Wednesday, January 28, 2009

John Updike -- 1932-2007 -- In Memoriam

John Updike died yesterday at the age of 76.

In 1964, when I was an aspiring writer, a high school English teacher told me about a short story in that week’s issue of The New Yorker magazine. The story was by Updike, and that recommendation led to two passions I have carried with me over the following 45 years. I have nearly every issue of the magazine since about 1970 – when I could, at last, afford a subscription.

More importantly, it instilled in me a reverential admiration for John Updike.

The story, entitled “The Leaves,” gave me a glimpse of what great writing could do. Here is an example from that story:

"…it comes upon me as strange, after the long darkness of self-absorption and fear and shame in which I have been living, that things are beautiful, that independent of our catastrophes, they continue to maintain the casual precision, the effortless abundance of inventive 'effect,' which is the hallmark and specialty of Nature,…which exists without guilt. Our bodies are in Nature; our shoes, their laces, the little plastic tips of the laces – everything around us and about us , and yet something holds us away from it, like the upward push of water which keeps us from touching the sandy bottom, ribbed and glimmering with crescental fragments of oyster shell so clear to our eyes.
A blue jay lights on a twig outside my window." The New Yorker, 11/14/64, pp 52-53.

These days, as I struggle with a short story or a poem, I look out my window and I see a blue jay on my bird feeder, and I remember this passage. I see what is possible with language, and I see the impossibility of my emulating John Updike.

I had the good fortune to meet him on several occasions. Perhaps the most memorable was at The New England Writers Conference held at Simmons College in Boston in 1985. He delivered a lecture on writing, and I was able to ask about his influences. The answer to that question led me to Henry Green, the pen name of the British novelist, Henry Yorke. I have read all of Green's novels, and I understand the effect he had on Updike. I learned from John the importance of reading to a writer.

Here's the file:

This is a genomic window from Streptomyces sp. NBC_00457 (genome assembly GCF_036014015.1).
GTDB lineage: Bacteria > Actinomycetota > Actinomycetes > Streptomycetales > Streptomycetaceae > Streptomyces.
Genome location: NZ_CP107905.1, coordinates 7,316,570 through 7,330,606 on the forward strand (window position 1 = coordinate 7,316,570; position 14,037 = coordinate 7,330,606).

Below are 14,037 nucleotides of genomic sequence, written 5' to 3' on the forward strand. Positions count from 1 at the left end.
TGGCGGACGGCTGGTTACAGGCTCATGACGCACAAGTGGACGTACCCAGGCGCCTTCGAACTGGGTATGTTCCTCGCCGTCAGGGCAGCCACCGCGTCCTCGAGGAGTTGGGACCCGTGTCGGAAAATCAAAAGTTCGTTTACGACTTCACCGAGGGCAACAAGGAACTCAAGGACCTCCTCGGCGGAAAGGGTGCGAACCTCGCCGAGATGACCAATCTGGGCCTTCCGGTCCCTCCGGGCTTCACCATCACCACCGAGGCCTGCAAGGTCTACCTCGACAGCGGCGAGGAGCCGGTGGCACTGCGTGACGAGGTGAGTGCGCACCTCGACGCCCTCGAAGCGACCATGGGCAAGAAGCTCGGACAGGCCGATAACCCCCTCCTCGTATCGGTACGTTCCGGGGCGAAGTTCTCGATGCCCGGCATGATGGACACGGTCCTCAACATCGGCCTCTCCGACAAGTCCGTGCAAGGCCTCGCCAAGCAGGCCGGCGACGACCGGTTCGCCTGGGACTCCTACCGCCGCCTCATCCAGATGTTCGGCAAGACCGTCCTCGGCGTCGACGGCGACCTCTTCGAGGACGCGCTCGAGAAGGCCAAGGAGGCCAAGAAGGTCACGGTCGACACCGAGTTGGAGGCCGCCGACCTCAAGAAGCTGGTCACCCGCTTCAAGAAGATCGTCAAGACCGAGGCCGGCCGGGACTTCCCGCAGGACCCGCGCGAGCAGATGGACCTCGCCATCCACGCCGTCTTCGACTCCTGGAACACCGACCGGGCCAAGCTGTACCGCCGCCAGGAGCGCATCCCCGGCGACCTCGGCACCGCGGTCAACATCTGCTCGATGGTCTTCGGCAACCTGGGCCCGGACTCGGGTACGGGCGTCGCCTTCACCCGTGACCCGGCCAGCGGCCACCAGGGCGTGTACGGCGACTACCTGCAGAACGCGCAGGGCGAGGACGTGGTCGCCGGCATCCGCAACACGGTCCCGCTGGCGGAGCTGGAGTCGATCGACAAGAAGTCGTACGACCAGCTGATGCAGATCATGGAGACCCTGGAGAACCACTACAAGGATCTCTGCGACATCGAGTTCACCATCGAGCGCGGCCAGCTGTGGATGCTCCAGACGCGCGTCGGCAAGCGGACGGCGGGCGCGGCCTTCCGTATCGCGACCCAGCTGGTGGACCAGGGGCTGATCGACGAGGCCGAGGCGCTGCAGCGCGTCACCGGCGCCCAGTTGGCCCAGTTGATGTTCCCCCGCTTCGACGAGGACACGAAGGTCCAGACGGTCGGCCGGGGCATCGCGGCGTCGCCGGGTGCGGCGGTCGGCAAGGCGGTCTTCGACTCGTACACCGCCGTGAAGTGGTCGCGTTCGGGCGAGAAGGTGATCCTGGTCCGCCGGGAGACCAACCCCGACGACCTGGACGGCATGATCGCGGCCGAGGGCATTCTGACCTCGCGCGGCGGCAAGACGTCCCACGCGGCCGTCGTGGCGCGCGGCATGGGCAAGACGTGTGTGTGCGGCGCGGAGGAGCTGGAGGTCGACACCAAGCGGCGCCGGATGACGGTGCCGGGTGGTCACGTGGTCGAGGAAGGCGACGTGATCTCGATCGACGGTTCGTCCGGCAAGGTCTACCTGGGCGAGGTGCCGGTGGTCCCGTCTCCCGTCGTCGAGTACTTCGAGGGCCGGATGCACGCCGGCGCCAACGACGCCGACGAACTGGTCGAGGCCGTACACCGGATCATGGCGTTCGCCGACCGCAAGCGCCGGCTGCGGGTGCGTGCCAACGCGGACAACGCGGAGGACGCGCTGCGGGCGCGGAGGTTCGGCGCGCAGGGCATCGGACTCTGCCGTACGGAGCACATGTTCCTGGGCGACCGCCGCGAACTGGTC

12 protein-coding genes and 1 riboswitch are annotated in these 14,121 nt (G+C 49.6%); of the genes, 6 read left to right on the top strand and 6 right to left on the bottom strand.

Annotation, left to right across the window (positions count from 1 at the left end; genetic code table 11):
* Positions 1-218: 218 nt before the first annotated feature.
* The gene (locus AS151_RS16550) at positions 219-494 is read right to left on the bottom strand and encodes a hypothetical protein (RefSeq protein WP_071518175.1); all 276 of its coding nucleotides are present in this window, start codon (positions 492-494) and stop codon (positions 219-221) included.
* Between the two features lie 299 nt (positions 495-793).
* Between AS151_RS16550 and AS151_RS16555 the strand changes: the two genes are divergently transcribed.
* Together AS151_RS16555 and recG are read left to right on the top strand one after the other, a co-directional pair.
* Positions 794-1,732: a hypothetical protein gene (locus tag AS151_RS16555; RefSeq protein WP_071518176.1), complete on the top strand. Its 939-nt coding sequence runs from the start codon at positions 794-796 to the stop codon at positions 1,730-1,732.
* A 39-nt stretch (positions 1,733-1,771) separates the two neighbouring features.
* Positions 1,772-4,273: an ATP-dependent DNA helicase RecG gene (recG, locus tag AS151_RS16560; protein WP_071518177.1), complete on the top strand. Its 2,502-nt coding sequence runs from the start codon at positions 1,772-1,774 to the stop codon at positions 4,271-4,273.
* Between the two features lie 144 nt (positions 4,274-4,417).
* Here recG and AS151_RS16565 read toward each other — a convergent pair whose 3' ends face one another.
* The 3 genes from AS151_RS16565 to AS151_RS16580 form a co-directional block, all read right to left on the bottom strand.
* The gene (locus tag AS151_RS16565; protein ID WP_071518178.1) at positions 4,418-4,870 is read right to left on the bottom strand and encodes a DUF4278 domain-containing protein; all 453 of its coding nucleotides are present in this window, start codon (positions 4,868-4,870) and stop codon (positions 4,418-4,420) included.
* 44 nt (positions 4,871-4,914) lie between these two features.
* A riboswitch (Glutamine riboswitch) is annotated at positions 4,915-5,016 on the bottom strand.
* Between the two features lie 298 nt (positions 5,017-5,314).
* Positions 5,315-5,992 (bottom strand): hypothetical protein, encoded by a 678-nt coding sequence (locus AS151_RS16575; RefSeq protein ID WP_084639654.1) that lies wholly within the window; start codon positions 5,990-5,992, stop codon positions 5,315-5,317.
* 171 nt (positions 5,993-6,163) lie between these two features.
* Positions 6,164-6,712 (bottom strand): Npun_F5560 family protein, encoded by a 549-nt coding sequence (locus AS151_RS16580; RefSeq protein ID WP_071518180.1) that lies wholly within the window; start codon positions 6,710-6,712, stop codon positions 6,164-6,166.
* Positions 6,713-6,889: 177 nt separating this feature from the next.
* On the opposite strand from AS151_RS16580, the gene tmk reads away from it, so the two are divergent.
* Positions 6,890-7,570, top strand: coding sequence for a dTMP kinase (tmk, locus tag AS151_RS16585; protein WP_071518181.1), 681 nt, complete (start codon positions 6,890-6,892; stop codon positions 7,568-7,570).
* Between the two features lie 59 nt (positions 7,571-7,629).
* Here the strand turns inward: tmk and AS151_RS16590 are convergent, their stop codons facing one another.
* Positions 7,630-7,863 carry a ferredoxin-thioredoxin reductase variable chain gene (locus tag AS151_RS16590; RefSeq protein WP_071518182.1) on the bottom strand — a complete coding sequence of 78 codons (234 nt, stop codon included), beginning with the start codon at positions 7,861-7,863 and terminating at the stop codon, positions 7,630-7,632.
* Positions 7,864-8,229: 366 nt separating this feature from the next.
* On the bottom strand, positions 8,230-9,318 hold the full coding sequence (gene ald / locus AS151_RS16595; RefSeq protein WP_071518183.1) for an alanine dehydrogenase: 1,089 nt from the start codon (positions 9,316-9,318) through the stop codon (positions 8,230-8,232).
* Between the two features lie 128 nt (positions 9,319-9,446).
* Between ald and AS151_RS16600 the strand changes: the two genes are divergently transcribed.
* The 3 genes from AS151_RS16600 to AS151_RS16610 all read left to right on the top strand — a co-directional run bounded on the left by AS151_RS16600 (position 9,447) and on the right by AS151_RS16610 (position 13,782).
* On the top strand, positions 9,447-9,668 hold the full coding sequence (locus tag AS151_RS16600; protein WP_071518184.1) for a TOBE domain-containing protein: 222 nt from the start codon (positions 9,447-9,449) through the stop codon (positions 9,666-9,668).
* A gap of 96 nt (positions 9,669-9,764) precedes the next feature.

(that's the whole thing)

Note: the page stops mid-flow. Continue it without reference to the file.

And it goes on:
Updike’s prose remains the best written in the 20th century. He wrote over 800 short stories. He also authored 22 novels, 15 collections of short stories, a play, 7 books of poetry, 9 volumes of essays and criticism, a memoir, and 5 children’s books.

Yet in all that work, he never flagged, he never failed to deliver the best writing anywhere.

Updike was a regal figure – tall, handsome, and distinguished, and he spoke softly and as well as he wrote. With a gracious manner, he always agreed to inscribe a book. On one occasion, he even allowed me to mail him two of my favorites, which he returned with a warm and personal greeting.

My favorite novel by him remains The Centaur. I have a copy on my nightstand, and frequently, when I can’t sleep, I open to a random page and read for a few minutes. The words flow over me like a warm bath. The words relax me, and after a page or two, I can close the book, reflect on what I read, and close my eyes for a restful night.

He recently published his last book – The Widows of Eastwick – a sequel to the 1984 bestseller, The Witches of Eastwick. According to an interview I heard on NPR, he was writing up to his last hour.

Rest in Peace, John, you have given me and countless other millions around the world many hours of pleasure and numerous motes of inspiration. I can only hope that someday, someone may write, he reminds me – just a little – of John Updike.

--Chiron, 1/28/09

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